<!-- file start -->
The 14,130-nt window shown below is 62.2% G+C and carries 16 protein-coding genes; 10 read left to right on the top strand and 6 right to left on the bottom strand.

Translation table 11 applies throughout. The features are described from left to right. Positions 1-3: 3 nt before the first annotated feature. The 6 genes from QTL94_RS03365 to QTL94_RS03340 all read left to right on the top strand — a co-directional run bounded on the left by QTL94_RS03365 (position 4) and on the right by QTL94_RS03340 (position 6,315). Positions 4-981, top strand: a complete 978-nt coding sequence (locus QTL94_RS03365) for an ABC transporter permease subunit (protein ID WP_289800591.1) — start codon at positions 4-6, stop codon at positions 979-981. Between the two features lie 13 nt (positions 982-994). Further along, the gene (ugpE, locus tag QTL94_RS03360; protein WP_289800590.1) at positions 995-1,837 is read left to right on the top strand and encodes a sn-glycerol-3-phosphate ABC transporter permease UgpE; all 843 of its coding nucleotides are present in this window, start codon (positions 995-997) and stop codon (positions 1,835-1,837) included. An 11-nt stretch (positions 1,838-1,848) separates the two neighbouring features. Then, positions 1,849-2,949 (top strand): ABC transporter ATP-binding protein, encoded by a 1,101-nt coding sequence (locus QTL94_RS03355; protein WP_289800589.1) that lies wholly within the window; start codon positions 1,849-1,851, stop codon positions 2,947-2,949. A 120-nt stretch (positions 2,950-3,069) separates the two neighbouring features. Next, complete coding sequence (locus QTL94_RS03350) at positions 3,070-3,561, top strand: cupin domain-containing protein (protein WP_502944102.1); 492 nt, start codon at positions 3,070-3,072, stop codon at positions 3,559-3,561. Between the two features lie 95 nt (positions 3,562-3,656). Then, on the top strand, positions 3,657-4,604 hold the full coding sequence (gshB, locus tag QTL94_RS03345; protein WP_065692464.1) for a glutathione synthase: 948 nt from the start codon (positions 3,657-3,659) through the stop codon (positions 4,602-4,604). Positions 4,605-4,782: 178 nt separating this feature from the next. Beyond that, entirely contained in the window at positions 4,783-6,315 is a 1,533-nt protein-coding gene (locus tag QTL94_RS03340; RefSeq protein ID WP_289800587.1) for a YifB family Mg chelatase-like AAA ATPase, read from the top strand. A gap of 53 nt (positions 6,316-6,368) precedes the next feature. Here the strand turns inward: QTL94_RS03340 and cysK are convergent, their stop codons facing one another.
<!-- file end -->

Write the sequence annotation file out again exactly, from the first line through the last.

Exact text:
The 14,130-nt window shown below is 62.2% G+C and carries 16 protein-coding genes; 10 read left to right on the top strand and 6 right to left on the bottom strand.

Translation table 11 applies throughout. The features are described from left to right. Positions 1-3: 3 nt before the first annotated feature. The 6 genes from QTL94_RS03365 to QTL94_RS03340 all read left to right on the top strand — a co-directional run bounded on the left by QTL94_RS03365 (position 4) and on the right by QTL94_RS03340 (position 6,315). Positions 4-981, top strand: a complete 978-nt coding sequence (locus QTL94_RS03365) for an ABC transporter permease subunit (protein ID WP_289800591.1) — start codon at positions 4-6, stop codon at positions 979-981. Between the two features lie 13 nt (positions 982-994). Further along, the gene (ugpE, locus tag QTL94_RS03360; protein WP_289800590.1) at positions 995-1,837 is read left to right on the top strand and encodes a sn-glycerol-3-phosphate ABC transporter permease UgpE; all 843 of its coding nucleotides are present in this window, start codon (positions 995-997) and stop codon (positions 1,835-1,837) included. An 11-nt stretch (positions 1,838-1,848) separates the two neighbouring features. Then, positions 1,849-2,949 (top strand): ABC transporter ATP-binding protein, encoded by a 1,101-nt coding sequence (locus QTL94_RS03355; protein WP_289800589.1) that lies wholly within the window; start codon positions 1,849-1,851, stop codon positions 2,947-2,949. A 120-nt stretch (positions 2,950-3,069) separates the two neighbouring features. Next, complete coding sequence (locus QTL94_RS03350) at positions 3,070-3,561, top strand: cupin domain-containing protein (protein WP_502944102.1); 492 nt, start codon at positions 3,070-3,072, stop codon at positions 3,559-3,561. Between the two features lie 95 nt (positions 3,562-3,656). Then, on the top strand, positions 3,657-4,604 hold the full coding sequence (gshB, locus tag QTL94_RS03345; protein WP_065692464.1) for a glutathione synthase: 948 nt from the start codon (positions 3,657-3,659) through the stop codon (positions 4,602-4,604). Positions 4,605-4,782: 178 nt separating this feature from the next. Beyond that, entirely contained in the window at positions 4,783-6,315 is a 1,533-nt protein-coding gene (locus tag QTL94_RS03340; RefSeq protein ID WP_289800587.1) for a YifB family Mg chelatase-like AAA ATPase, read from the top strand. A gap of 53 nt (positions 6,316-6,368) precedes the next feature. Here the strand turns inward: QTL94_RS03340 and cysK are convergent, their stop codons facing one another.